Onto Grendel’s lyrics. The first thing I should say is, like any great epic, the song has SECTIONS. Lyrics are partitioned in some sort of over-arching plot in that great pretentious way much of Prog and Progressively tinted Metal follows. Grendel is divided into Hereot’s Plea And Grendel’s Awakening, Grendel’s Journey, and Lurker At The Threshold. Having not read much of Beowulf, I’m not qualified to talk about what any of this means. The opening verse scans nicely and reads like a poem if spoken aloud. It’s a scene-setting introduction with an overt hint of threat. The second verse, or do I dare use ‘stanza’, is more simple, yet tells me less – the terminology being foreign to me. Musically, it’s the second and fourth simple stanzas which are the loud half of the quiet/loud dynamic, with the first and third verses filling the quiet quota, though whether or not that was intentional or has any greater creative meaning, I’ll leave to the experts. I’m assuming with all of the fear in the 3rd Stanza that Grendel is one of the monsters in the tale – was it a Dragon, or a Witch or something? It’s interesting that the funky disco part of the song comes in this first section of the song – reading the lyrics I would have expected this to come in Grendel’s Journey. 

Grendel’s Journey is mostly the dirge-like part I mentioned earlier. Lyrically, it’s still littered with image driven choices which would likely mean more to me if I knew the story in detail. Lurker At The Threshold sees the song building up again – the build up is drawn out and the many stanzas here mirror this increase in potency – the words coming and coming and coming while the music reaches a crescendo. The lyrics are at their most violent in this section, which (I’m assuming) makes sense as Grendel has arrived and started to eat legs and wear the skins of tavern wenches – again, I don’t know the story. Grendel does seem like more than a mere murderous creature from the lyrics, it questions and condescends and mocks those it attacks, and the final lyric of ‘Receive your punishment, expose your throats to my righteous claws, and let the blood flow, and let the blood flow’ is particularly evocative and gruesome. I don’t think the actual delivery of the line is as powerful as seeing it written – I read the lyrics and thought ‘is that what he really sings, I’d better pay more attention to that last line this time, because that’s a great ending’ but that delivery is an anti-climax, plus it’s followed by another minute or so of music rather being the dead stop such a line perhaps deserves.

If I’m ranking these songs, and I don’t think I’m going to continue to in the future, but it’s Three Boats, then Grendel, then Charting The Single. Market Square Heroes would be between Grendel and Charting The Single. So far, there isn’t anything I would switch off if it popped up on my, what do people listen to these days, my radio/Alexa/Shuffle, but I’m not yet feeling a tug to listening to any again. Three Boats is the one I’ve found myself singing most since I’ve started this, so possibly I’ll return to it. All that’s left is to hear what Paul and Sanja make of it all, so I’ll be back once I’ve listened to the podcast.

Aaand, I’m back. Paul tells me that the B-Sides were live staples pre the first album’s release. That’s fairly standard as bands go – sometimes bands get sick of their early stuff, or don’t feel it fits on their first official release, or feel… embarrassed? Other bands just translate their live sets on to record and then struggle with their sophomore effort. Sanja’s approach to the podcast is the same as mine – listen, then lyrics. Her impressions are of the first song being elegant, but then being befuddled by the lyrics, which is fair enough – musically it sounds sweeter than the lyrics suggest.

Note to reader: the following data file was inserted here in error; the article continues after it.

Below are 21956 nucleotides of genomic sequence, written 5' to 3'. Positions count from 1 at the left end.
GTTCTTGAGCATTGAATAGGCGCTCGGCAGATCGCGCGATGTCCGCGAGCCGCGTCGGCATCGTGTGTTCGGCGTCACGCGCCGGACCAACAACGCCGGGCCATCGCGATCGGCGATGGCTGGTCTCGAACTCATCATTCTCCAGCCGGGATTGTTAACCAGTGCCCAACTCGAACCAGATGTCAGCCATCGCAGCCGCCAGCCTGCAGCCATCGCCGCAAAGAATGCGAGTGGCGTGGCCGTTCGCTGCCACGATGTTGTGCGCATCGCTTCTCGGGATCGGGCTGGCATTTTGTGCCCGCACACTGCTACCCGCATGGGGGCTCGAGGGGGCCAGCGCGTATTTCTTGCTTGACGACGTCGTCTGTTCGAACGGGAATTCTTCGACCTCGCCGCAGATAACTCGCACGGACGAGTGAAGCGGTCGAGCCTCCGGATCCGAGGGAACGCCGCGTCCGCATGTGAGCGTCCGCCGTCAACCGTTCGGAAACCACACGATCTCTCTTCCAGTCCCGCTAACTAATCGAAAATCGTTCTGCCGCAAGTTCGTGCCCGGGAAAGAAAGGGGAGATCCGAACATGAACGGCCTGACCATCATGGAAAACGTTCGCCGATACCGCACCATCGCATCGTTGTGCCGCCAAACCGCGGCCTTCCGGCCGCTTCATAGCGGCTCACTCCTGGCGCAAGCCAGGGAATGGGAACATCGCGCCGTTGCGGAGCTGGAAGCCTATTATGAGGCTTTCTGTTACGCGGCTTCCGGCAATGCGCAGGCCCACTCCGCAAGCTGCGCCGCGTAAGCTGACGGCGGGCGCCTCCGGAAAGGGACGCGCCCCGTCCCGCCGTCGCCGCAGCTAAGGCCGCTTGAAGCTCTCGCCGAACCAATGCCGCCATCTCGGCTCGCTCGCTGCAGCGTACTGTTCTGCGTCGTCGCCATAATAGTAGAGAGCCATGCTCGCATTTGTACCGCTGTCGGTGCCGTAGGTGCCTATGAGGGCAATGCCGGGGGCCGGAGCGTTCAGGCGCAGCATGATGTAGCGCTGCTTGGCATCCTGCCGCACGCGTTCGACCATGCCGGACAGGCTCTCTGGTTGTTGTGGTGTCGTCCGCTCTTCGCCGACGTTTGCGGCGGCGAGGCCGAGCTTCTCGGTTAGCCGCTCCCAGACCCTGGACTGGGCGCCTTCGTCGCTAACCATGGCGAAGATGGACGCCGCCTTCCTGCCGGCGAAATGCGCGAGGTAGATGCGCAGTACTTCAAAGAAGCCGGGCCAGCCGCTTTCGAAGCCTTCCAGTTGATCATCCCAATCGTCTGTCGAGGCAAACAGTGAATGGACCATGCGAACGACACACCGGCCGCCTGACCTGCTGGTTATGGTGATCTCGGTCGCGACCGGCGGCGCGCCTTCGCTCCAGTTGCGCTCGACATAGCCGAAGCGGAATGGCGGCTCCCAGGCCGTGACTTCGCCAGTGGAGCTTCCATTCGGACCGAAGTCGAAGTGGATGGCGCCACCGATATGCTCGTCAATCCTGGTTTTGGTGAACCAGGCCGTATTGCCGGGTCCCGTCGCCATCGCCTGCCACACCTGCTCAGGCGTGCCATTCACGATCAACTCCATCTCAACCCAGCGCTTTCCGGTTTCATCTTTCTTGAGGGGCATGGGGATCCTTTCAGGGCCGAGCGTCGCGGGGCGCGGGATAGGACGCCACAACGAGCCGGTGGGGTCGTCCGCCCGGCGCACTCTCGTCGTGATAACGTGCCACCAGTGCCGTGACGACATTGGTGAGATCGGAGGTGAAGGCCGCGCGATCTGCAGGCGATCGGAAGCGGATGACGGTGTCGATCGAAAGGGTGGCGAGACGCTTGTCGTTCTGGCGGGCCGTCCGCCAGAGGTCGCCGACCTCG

Don’t worry, Biffo, Geddy Lee’s voice annoys everyone. His timbre is more grating. I love falsetto in general but if it goes too nasal or screechy, then it’s like claws down your back. Fish doesn’t call a spade a spade – or himself by a human name. Fish says the song is about a one night stand, under a boat, which was three boats down from a boat called ‘The Candy’. That sort of makes sense, though my reading of the lyrics was more cynical. Everything Paul says fits with what I read. It sounds like Paul and Sanja cringe a little at the lyrics and how they fit with the band’s early persona – I don’t mind them, but I’m new.

Interesting that Paul says this phase of the band only lasts for the first album, so I’m already curious to hear what that new phase is – and I haven’t heard the first album yet. Sanja feels Charting The Single is likeable filler – that about sums it up, though given that it’s not my preferred style I’d say it’s more on the dislikeable side. The subject of the song is expanded from my ‘love’ to being a parody of rock stars shagging their way around the world. Good. Paul loves this one more that Three Boats. 

Paul’s Perverted Pranks should be an episodic bit. It sounds, I’m getting a slight sense, that they like Grendel. It was played at their wedding. They love the rolling rrrrs, as do I. I love when people are enthusiastic about songs, even more so when it’s a song I love too so we can all galivant around in our echo chamber. I don’t love Grendel, but I agree that it’s a good song. There are many more epics I enjoy more, and more epics I think are better, but then I’m much more familiar with those. And we’re not here to talk about those. It’s great that it has inspired Sanja to go back and read Beowulf. Double Hot Chocolate references!

Another good episode, I got more information about the band, but the best part is hearing the childlike glee as our hosts talk about something they love. Can’t say we don’t need more of that in the world these days. That’s about it from me, it’s a sunny day at the time of writing, and I want to go outside and play. And let the blood flow.

Let us know in the comments what you think of these early Marillion B-Sides!